I love London. I do believe, hand on heart, that it is the greatest city in the world. I have lived here alomost all my adult life. My friends and my work are here; friends with whom I have grown up and grown older; work that really isn’t transferable anywhere else. Work I love, but which doesn’t bring a huge income; no pension plan or any other financial benefits, so retirement is just a word, not a date I look forward to reaching.

I would say after all these years that I am a Londoner.


I was born in the country, grew up in the country, and at this time of year in particular the country exerts a huge pull. For the first time in I don’t know how many years, when I came home on Monday, London did not feel like home. I felt my days here were numbered.



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She Ain’t Dead Yet

When Mother was ill in hospital she said she wanted to die. She said it again at various times when anxiety, fear and dementia overwhelmed her.

Listening to Aunt, what I hear is her desire to live. I told her today that I don’t think she’s dying now. She is someone with too firm a grip on life. Maybe that was why she sent me out to buy her some wafer thin ham and bread rolls. I confess I was surprised by this request, but not as surprised as the Specialist Nurse when I told her of my shopping list.

“Not for her,” she said. Her words were more a statement than a question. I skipped the bit about being vegetarian, and said, “Yes, for her. She says she’ll nibble them.”

The SN, so surprised she nearly forgot her professionalism, told me Aunt was amazing and that she astounded that she was still alive. I’ll leave you to sort out which she is which there. I am confident you’ll cope.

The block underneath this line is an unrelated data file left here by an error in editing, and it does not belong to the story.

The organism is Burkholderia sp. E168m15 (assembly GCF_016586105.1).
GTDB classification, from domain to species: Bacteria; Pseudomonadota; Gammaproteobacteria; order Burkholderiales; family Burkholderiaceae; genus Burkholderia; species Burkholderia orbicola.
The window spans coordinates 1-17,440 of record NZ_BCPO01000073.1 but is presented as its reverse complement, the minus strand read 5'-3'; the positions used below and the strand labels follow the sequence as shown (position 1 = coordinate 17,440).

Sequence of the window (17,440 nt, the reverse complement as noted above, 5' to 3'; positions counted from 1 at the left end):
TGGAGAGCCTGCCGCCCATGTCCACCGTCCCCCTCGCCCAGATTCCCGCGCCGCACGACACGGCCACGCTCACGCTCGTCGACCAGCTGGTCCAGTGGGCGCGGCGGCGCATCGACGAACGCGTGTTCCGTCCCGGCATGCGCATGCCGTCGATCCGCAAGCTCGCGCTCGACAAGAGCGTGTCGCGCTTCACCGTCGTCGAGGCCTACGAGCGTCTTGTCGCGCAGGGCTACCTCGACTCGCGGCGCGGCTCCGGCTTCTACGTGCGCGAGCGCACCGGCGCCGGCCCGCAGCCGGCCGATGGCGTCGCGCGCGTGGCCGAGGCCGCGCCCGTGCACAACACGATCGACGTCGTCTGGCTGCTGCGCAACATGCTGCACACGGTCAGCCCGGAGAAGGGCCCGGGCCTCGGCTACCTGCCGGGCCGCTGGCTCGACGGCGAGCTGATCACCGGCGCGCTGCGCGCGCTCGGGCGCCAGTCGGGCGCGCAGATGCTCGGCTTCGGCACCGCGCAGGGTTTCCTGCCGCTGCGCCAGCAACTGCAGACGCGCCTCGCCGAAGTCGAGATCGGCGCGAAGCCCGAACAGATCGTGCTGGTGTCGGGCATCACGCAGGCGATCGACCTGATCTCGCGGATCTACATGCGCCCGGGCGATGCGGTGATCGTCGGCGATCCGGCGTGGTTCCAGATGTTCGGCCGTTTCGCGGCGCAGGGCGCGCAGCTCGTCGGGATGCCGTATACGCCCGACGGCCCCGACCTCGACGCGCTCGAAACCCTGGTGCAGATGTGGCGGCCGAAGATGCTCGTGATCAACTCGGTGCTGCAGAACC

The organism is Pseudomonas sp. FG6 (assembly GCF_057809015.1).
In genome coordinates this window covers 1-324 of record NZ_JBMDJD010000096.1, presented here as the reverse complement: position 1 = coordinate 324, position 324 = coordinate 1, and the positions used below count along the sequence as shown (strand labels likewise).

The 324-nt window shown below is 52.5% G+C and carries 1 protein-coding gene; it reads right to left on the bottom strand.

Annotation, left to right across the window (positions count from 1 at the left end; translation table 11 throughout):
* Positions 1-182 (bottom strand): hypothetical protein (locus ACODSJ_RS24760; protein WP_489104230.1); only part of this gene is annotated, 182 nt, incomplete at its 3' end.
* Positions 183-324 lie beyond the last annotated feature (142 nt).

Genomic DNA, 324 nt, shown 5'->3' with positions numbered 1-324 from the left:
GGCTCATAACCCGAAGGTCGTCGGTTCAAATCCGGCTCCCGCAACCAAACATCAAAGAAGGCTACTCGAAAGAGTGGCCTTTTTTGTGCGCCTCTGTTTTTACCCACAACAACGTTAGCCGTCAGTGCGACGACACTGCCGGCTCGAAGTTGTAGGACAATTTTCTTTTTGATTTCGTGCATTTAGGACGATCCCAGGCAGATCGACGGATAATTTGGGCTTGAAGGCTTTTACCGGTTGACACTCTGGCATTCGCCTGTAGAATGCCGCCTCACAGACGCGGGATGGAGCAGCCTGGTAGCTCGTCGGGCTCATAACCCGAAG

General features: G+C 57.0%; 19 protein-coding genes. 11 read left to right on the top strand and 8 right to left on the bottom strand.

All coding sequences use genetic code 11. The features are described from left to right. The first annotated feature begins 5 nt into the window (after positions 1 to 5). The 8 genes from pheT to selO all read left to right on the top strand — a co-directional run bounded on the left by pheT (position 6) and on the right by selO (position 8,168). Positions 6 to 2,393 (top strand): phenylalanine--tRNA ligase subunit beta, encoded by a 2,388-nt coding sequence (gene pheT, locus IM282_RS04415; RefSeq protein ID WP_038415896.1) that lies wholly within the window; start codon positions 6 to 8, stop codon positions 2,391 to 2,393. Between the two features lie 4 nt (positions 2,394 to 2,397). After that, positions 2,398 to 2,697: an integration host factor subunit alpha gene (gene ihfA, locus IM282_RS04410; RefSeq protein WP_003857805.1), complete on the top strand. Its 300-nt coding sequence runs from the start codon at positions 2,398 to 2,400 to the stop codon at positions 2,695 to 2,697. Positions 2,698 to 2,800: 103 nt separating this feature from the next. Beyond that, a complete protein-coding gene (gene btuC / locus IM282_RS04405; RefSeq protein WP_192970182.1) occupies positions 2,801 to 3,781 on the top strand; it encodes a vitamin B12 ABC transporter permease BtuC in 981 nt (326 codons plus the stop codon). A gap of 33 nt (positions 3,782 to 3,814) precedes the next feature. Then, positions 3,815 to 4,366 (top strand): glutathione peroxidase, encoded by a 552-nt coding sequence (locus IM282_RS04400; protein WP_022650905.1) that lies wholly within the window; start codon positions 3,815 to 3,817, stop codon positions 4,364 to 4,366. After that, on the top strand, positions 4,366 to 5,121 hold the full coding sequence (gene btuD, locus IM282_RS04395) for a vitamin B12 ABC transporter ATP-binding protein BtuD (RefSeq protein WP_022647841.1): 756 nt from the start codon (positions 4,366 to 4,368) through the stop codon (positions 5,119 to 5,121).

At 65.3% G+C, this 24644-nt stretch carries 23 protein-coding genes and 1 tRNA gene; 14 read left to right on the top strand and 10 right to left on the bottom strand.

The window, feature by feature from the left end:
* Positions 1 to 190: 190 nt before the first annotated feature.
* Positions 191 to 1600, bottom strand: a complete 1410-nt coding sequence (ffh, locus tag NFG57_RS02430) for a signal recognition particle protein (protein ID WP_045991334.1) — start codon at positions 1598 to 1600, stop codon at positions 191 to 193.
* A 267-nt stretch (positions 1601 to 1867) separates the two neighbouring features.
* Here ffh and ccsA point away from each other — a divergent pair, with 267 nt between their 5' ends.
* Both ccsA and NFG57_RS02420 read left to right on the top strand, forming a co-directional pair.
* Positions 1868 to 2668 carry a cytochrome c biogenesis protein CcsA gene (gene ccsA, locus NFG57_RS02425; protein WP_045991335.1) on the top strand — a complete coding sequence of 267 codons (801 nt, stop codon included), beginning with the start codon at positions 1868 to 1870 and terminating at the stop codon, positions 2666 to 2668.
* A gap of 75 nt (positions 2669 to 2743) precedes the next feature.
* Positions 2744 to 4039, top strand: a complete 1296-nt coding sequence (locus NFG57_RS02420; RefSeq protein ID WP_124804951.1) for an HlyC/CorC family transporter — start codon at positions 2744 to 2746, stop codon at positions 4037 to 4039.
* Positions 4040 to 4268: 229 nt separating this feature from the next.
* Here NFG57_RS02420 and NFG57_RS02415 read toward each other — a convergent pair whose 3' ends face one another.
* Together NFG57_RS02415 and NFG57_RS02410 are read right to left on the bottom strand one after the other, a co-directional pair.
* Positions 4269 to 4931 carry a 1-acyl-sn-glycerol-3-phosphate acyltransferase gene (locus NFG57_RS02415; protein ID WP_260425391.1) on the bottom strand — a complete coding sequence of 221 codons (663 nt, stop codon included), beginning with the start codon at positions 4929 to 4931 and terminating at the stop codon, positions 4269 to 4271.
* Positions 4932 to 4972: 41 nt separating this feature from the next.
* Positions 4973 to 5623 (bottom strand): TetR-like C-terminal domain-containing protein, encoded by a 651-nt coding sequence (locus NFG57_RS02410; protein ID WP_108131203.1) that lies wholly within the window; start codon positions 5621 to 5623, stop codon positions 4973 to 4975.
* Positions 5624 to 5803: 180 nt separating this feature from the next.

A similar tale with the Hospice Nurses who have been so used to being rejected by Aunt that they now just ‘drop in’ if they are near. “She’s a very determined lady,” they said. “Yes,” I said, thinking that if they had met the clan en masse it might have been an experience from which they would not have recovered.

Cousin and I have often said that Mother and her siblings, who of course include Cousin’s father, my Uncle Tommy, were a difficult bunch. One of my first school reports said I was determined to the point of defiance. Mother loved to quote it, I think she saw it as meaning I was cut from the same stone as she was.

But I have kept you waiting. Here are two photos of Aunt today. The first shows her looking very severe, though I think she was looking at photos of MasterB who she loves, which I had just put on her tablet. Though thinking about it, it may have been when she scrolled back to look at our various outings over two summers. When she saw the photo later, she looked at it in surprise. “I bet you didn’t think you could look so stern,” I said.

Stern Aunt

Stern Aunt

The second is marred by shadow, but the smile is there, so is the bruise on her head. I have tried to tell her that she has a global fandom, but I don’t think she’s taken it on board. Not sure how to progress that one.

Still Smiling

Still Smiling